“Despite actual threats to her safety and her life, Dr. Ford believes it is important for Senators to hear directly from her about the sexual assault committed against her,” the statement read.

Iowa GOP Sen. Chuck Grassley, the committee chairman, made the announcement official in a statement later Sunday, saying the panel would hear testimony from Ford followed by Kavanaugh on Thursday.

The statement from Ford’s lawyers noted that she would still testify even though “important procedural and logistical issues remain unresolved” and expressed dissatisfaction that the committee does not plan to subpoena Mark Judge, who Ford said was in the room when Kavanaugh allegedly groped her and tried to remove her clothes during a party in their high school years.

Judge has denied having any memory of such an incident and said he did not want to testify.

“They have also refused to invite other witnesses who are essential for a fair hearing that arrives at the truth about the sexual assault,” the statement from Ford’s attorneys said.

A source familiar with the conversation told CNN that Republicans on the committee were so far rejecting requests from Ford’s team to subpoena Judge as well as the polygraph examiner who conducted Ford’s test and two trauma experts.

Democrats and Ford’s team plan to push for more outside witnesses before Thursday’s hearing.

In addition to his statement on Sunday, Grassley released a note from his counsel that said the panel would not “hand over its constitutional duties to attorneys for outside witnesses.”

“The Committee determines which witnesses to call, how many witnesses to call, in what order to call them, and who will question them,” the note read. “These are non-negotiable.”

Another statement from the committee on Sunday said it had reached out to four people, including Kavanaugh and Judge, who Ford has said were at the party.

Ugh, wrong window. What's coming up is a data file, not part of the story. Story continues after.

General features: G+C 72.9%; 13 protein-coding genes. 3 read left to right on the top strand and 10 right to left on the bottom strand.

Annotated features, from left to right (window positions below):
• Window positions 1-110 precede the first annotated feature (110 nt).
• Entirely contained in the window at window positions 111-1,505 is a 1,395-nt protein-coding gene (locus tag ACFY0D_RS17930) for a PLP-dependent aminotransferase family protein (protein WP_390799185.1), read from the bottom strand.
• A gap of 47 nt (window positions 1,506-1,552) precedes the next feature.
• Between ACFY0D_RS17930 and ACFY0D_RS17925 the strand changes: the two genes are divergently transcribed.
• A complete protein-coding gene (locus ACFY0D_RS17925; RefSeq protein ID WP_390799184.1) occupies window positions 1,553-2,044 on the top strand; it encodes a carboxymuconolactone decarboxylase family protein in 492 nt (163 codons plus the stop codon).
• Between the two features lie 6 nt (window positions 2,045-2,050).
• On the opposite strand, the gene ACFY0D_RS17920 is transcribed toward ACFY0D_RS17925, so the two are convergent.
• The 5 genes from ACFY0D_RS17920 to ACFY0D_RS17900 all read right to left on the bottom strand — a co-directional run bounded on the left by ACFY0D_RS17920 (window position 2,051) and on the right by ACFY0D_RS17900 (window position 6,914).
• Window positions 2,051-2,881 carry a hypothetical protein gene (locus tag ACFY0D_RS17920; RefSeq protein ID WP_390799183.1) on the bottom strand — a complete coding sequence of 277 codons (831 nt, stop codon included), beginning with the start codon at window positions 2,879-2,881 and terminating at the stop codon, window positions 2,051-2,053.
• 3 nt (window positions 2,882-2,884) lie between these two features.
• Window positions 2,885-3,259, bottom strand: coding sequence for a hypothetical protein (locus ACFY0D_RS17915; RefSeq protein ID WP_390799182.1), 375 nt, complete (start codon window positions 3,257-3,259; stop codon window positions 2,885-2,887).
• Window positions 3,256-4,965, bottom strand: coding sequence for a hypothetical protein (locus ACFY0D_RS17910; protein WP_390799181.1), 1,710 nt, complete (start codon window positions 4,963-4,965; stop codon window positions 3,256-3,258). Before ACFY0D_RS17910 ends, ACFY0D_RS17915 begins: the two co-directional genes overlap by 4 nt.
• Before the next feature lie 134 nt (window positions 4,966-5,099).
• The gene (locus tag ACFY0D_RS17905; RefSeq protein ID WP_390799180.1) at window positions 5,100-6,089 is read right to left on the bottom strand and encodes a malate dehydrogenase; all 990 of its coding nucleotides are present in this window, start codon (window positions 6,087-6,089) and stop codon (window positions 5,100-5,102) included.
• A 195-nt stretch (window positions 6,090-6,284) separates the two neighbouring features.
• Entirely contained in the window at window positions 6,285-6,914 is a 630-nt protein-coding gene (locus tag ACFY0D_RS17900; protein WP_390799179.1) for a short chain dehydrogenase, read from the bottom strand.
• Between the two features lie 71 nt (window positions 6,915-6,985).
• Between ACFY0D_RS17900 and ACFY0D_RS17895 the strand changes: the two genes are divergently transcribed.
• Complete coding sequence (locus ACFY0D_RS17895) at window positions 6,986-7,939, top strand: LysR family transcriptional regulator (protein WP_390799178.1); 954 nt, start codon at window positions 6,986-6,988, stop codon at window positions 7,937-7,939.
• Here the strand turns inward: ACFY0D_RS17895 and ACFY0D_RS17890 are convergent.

One of the others, Patrick Smyth, told the committee that he had “no knowledge of the party in question” or the allegations against Kavanaugh, according to a statement he gave the committee through his lawyer.

The fourth person, Leland Ingham Keyser, told the committee that she did not recall the party Ford described. CNN reported on the outreach to Keyser and her lawyer’s response on Saturday. Keyser told The Washington Post that although she did not recall the party, she believed Ford, whom she described as a friend. Ford told the Post that she did not expect Keyser to recall the party because, from her perspective, nothing remarkable had happened there.

The statement from Ford’s attorneys said the other unresolved matters included whether the GOP senators on the committee would ask questions of Ford themselves.

Republicans have left open the option of using an outside counsel to do their questioning of Ford and Kavanaugh, two sources familiar with the subject told CNN. Ford’s team has called just for senators to do the questioning. Democratic senators will ask their own questions.

A source familiar with the matter told CNN that Grassley asked for permission to distribute a more personal letter that Ford wrote to Grassley a couple of days ago, and Ford gave permission. A Grassley aide said they received the letter, and Grassley plans to respond. They are not releasing it yet.

Ford’s team prefers Kavanaugh testify first, but will accept that he goes second, the source familiar with the conversation told CNN said.

In letters to Ford’s and Kavanaugh’s attorneys Sunday, Grassley requested materials and evidence by 10 a.m. Tuesday in anticipation of Thursday’s hearing. The chairman specifically requested Ford submit the results of the polygraph she said she took in August in addition to any materials she may have given to any member of Congress or to anyone in the press.

Kavanaugh, meanwhile, has gathered personal calendars outlining his activities during the summer months of 1982 and is prepared to present them as part of his testimony, a White House official confirmed. It is not known how detailed these calendars were or whether they would debunk Ford’s allegation. The New York Times first reported the existence of the calendars.

The hearing will start at 10 a.m. and will be open to the public, the source said. There will be breaks at 45-minute intervals upon request, and Ford will have dedicated security as well as two lawyers at the table with her, the source said.

CNN previously reported that Ford’s attorneys told the committee on a Saturday call that she had accepted a request to speak at the panel with further details to be ironed out in Sunday’s call.

CNN’s Boris Sanchez, Ariane de Vogue, Kate Sullivan and Adam Mintzer contributed to this report.